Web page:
Even if finances are not your strength, you should know some accounting and record-keeping practices to make sure your company stays out of the red.
While hiring a certified public accountant (CPA) may be a good solution, you may not be able to afford it if you’re just starting out or you’re running a small business. These tips can keep you and your business on track financially.
Know the Financial Laws
Make sure you know your requirements for local, state and federal tax preparation, as well as payroll and income tax withholdings.
The Small Business Administration’s “Record Keeping for a Small Business” participant guide details which records need to be kept and for how long.
- Business correspondence – 3 years
- Invoices and receivables – 5 years
- Payroll records – 6 years (subject to business-specific requirements)
- Employee withholding – 7 years
Use Accounting Software
Gone are the days of file boxes full of receipts and invoices. Accounting software will not only force you to stay organized by requiring you to enter certain information, but it may automatically generate necessary financial statements or track the payment of customers’ invoices.
Before you go out and buy any accounting program, ask yourself:
- Who is going to use it?
- How much is it going to cost?
- How would you like to use the software (e.g., on your phone, tablet, desktop)?
- What would you like it to do for you?
- What type of support does it include?
Collect and File Your Taxes
When you make a sale, collect sales tax. When you do payroll, withhold income taxes. The more time that goes by between a transaction and accounting activities, the higher the chance you may make a mistake.
Small business mentoring group SCORE recommends planning ahead to make sure you have enough to pay taxes and avoid facing fines for being late on your tax payments. If you need a reminder, the Internal Revenue Service has tools to help.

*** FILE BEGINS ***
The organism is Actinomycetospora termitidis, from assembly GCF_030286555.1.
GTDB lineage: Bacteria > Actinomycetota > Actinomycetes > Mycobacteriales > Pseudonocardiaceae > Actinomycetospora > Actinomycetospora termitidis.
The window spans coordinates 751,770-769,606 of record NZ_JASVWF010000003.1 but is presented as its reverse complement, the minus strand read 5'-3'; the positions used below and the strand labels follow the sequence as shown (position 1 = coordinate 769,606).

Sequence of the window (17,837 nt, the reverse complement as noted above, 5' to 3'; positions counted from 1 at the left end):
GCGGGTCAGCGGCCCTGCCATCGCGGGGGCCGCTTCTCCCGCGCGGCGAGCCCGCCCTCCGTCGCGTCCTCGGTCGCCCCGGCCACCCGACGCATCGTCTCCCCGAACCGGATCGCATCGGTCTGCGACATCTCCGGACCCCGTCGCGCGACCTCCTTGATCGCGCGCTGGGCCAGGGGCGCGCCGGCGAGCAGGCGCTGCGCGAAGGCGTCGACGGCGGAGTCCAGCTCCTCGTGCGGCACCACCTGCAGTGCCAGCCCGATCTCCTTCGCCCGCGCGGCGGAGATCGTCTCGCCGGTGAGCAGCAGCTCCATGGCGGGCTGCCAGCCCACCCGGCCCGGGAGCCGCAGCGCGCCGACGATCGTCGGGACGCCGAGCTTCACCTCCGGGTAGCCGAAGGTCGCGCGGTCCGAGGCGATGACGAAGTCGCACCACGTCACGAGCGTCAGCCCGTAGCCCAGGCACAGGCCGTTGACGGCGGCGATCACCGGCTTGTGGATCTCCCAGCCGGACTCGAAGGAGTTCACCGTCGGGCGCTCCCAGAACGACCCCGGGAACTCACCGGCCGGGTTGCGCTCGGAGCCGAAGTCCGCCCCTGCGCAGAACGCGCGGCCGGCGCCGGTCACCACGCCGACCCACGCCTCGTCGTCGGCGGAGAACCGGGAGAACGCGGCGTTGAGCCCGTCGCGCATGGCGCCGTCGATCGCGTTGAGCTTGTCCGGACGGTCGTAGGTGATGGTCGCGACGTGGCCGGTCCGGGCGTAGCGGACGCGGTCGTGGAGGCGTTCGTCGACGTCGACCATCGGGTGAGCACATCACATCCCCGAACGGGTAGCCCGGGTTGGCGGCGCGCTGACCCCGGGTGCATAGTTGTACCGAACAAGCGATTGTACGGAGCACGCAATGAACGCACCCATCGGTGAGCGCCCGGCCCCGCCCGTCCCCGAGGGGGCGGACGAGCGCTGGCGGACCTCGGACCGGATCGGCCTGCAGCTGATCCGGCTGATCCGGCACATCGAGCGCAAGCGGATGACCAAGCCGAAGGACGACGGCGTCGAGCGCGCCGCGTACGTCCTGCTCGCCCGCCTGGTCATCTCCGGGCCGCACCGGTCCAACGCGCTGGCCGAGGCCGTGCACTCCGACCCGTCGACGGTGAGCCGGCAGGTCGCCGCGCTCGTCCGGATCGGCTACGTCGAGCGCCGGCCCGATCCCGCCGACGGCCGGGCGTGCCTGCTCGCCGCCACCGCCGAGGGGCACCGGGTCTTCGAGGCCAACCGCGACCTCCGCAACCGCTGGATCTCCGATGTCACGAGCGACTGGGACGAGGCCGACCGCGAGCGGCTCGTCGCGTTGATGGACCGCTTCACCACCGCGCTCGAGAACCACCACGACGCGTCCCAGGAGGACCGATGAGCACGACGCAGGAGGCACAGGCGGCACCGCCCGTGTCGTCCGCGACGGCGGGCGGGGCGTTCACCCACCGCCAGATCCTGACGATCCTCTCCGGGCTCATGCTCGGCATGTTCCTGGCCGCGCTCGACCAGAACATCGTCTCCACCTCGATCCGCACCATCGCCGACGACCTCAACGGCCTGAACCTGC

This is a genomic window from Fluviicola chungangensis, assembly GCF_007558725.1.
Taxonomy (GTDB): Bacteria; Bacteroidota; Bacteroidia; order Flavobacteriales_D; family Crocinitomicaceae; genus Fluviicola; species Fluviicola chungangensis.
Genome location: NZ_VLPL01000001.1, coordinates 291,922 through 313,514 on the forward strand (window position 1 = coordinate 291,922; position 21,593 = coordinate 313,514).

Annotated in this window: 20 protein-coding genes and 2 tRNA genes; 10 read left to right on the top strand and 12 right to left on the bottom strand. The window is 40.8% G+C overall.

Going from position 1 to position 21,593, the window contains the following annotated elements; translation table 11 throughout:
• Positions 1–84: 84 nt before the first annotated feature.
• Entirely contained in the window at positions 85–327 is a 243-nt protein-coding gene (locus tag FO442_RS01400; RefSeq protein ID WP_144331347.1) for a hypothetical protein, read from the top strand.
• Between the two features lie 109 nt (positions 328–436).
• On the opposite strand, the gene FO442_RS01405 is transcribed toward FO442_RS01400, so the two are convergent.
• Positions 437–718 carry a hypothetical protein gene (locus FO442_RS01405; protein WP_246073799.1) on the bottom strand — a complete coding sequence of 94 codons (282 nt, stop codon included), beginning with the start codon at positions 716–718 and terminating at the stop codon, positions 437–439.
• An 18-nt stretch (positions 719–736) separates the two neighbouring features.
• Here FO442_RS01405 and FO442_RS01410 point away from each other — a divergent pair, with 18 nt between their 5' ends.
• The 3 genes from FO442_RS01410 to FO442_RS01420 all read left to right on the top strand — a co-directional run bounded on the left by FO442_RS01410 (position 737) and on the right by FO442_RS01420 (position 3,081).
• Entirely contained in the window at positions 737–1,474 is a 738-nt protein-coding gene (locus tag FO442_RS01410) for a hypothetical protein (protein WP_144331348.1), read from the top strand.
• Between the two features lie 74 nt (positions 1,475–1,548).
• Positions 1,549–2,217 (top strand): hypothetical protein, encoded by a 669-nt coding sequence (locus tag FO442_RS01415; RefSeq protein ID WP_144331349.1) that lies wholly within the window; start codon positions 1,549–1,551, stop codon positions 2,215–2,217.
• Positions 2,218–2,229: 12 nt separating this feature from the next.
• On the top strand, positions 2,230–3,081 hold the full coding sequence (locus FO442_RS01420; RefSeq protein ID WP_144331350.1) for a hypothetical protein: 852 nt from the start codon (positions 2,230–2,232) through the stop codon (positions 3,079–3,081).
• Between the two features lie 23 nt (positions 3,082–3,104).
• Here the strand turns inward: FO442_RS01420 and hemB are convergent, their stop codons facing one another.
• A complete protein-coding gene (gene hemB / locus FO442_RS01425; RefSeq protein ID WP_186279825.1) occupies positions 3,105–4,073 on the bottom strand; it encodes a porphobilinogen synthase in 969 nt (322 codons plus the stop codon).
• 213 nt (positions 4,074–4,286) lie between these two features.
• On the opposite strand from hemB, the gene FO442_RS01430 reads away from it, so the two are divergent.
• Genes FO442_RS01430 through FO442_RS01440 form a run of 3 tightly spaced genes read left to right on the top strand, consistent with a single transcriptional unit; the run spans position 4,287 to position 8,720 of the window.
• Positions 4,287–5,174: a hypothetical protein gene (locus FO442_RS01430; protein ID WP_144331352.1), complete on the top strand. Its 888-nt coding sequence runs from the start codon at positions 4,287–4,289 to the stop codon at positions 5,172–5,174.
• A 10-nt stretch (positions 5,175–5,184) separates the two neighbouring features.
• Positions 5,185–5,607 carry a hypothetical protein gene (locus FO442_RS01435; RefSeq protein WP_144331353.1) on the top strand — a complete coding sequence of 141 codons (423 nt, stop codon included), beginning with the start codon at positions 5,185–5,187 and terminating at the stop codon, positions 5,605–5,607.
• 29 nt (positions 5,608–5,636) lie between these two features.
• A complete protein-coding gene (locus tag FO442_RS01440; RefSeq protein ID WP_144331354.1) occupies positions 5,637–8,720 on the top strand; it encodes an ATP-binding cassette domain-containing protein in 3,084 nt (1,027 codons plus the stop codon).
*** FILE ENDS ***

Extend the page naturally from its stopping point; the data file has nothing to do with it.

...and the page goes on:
Keep Your Receipts
Keep all your receipts for business expenses or contributions, like donations to the local animal rescue. You’ll be happy that you did come tax time. Sure, you could argue “The Cohen Rule” (using other credible evidence to prove your expense is business-related) or rely on IRS Publication 463, which says you don’t need receipts for expenses less than $75. But why risk it? An easy method for saving all your receipts is to snap a photo with your phone and send them to a folder on your computer. Your accounting software may even require it.
Send Out Invoices
You should generate invoices when you deliver a product or perform a service, according to SCORE. And set up a due date for customers to pay you. It will help you get paid promptly and enable you to keep track of any money due.
Of course, you want to be understanding and flexible with your customers – because they’re paying the bills (unless they’re not). Just don’t let them take advantage of you. Carefully track what has been paid, follow up as soon as it’s late, penalize payments that go beyond the grace period and deny fulfilling new orders or requests until outstanding invoices are paid. Your payment policy – and how strictly you enforce it – can make or break your business.
Prepare a Profit and Loss Statement
A profit and loss statement (P&L) should be prepared periodically so you can review how well your business is doing. Although, it’s up to you how often you prepare a P&L report, you should do it at least quarterly as a check-in.
If your accounting software automatically generates a report, be sure to review it. It will detail the revenue and expenses of your business, which can help you make financial decisions for the next period. It will also reveal any trends or seasonal fluctuations in your company so you can better prepare for these times.
These tips will help you get by without a CPA. Keeping up with your company’s financial health takes time. So be sure to secure a spot on your calendar each week to dedicate to financial activities.